The creation of an exhibition must be considered in a comprehensive manner, with the same amount of attention paid to the selection of exhibition themes and space design, as to the way in which it will be crafted and produced. The choice of building materials is crucial. As already discussed, some of the display elements for Impact come from a previous exhibition, so it simply made sense to use eco-friendly materials in the revival of these elements: Dibond®, honeycomb cardboard and eco-friendly inks.
Dibond® is an aluminium composite sheet with two aluminium cover layers and a polyethylene core, and is 100% recyclable. The aluminium cover layers are suitable for recycling because they can be recycled over and over again with no detrimental effect to their properties. The core is also reusable and can be recycled many times.
The exhibition features four animals representing extinct species: a cave bear, a dodo, a Pyrenean ibex and a Chiriquí harlequin frog. In the form of totem poles, they have place of honour at the entrance of each main section. They were designed using digital 3D cutting technology and are made from honeycomb cardboard, which is a well-known eco-friendly material: it is made out of recycled kraft paper and is 100% recyclable and biodegradable. While rather large, the statues are still light and therefore easy to transport, and can be put in place with just a few screws. The Pyrenean ibex, for example, is 1.3 metres high but only weighs 7.5 kg.
An exhibition’s end of life cycle is a subject that requires consideration prior to its final display; in fact, it requires consideration from its initial conception. To that end, the Museum is in touch with a recycling platform established in the area that strives to recycle and reclaim artistic design elements in order to integrate them in a circular economy on a wider scale. The Museum contacted this company first regarding the part of Extinction that was not re-used, and continues to approach them when other exhibitions come to the end of their life cycles. The components are either taken apart and reclaimed in the production of new furniture and design elements, or kept as they are in order to be re-used in another project, whether in a museum, cinema or theatre.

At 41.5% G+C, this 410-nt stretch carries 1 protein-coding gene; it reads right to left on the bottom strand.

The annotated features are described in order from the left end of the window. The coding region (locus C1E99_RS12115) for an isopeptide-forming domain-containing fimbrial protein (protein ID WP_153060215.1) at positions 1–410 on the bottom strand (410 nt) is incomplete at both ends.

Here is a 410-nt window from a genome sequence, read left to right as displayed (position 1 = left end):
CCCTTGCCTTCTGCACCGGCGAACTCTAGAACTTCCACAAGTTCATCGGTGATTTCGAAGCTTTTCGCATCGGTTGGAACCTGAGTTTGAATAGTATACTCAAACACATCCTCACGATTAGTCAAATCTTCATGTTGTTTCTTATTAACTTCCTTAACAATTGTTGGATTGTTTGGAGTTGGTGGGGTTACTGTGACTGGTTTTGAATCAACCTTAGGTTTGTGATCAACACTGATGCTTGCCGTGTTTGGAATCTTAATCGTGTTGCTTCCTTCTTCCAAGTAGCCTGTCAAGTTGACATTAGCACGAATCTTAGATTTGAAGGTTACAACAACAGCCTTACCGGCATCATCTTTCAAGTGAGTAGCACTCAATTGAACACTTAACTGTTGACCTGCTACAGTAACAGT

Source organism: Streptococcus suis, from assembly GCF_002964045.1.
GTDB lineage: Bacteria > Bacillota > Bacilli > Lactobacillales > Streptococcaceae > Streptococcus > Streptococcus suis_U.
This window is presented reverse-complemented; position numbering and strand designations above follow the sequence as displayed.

“Nothing is created, neither in the operations of art, nor in those of nature, and it may be posed in principle that in every operation there is an equal quantity of matter before and after the operation; that the quality and quantity of the principles is the same, and that there are only changes, modifications” – Lavoisier
In the words of the exhibition manager: “A touring exhibition is a living exhibition. From its creation to it running, it is evolving, changing, transforming, and can grow.” The more attention is paid to the life cycle of a travelling exhibition from the earliest stages, the more adaptable it will be to every host venue. And the more optimised the use of its component elements in the long-term, the more minimised and sustainable its impact.